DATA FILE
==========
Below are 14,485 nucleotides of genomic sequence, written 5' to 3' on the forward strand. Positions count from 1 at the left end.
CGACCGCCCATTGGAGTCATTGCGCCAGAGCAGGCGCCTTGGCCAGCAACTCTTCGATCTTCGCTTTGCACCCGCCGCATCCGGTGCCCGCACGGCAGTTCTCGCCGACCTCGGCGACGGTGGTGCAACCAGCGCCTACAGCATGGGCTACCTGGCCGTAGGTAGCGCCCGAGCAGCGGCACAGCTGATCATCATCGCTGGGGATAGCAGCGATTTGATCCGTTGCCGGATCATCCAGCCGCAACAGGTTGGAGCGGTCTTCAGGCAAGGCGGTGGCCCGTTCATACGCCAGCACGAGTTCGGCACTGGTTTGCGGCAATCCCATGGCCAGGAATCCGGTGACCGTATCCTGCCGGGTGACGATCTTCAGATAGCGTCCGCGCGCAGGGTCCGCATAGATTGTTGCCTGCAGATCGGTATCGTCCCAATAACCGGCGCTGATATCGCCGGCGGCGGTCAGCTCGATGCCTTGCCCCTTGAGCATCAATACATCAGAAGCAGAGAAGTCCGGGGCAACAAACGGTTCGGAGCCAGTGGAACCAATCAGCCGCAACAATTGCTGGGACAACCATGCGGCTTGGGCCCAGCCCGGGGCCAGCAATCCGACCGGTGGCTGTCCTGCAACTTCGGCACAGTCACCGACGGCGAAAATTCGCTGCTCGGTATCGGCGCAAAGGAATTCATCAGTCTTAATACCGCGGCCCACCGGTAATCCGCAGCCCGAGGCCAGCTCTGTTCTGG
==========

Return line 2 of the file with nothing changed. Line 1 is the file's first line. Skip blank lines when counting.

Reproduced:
CGACCGCCCATTGGAGTCATTGCGCCAGAGCAGGCGCCTTGGCCAGCAACTCTTCGATCTTCGCTTTGCACCCGCCGCATCCGGTGCCCGCACGGCAGTTCTCGCCGACCTCGGCGACGGTGGTGCAACCAGCGCCTACAGCATGGGCTACCTGGCCGTAGGTAGCGCCCGAGCAGCGGCACAGCTGATCATCATCGCTGGGGATAGCAGCGATTTGATCCGTTGCCGGATCATCCAGCCGCAACAGGTTGGAGCGGTCTTCAGGCAAGGCGGTGGCCCGTTCATACGCCAGCACGAGTTCGGCACTGGTTTGCGGCAATCCCATGGCCAGGAATCCGGTGACCGTATCCTGCCGGGTGACGATCTTCAGATAGCGTCCGCGCGCAGGGTCCGCATAGATTGTTGCCTGCAGATCGGTATCGTCCCAATAACCGGCGCTGATATCGCCGGCGGCGGTCAGCTCGATGCCTTGCCCCTTGAGCATCAATACATCAGAAGCAGAGAAGTCCGGGGCAACAAACGGTTCGGAGCCAGTGGAACCAATCAGCCGCAACAATTGCTGGGACAACCATGCGGCTTGGGCCCAGCCCGGGGCCAGCAATCCGACCGGTGGCTGTCCTGCAACTTCGGCACAGTCACCGACGGCGAAAATTCGCTGCTCGGTATCGGCGCAAAGGAATTCATCAGTCTTAATACCGCGGCCCACCGGTAATCCGCAGCCCGAGGCCAGCTCTGTTCTGG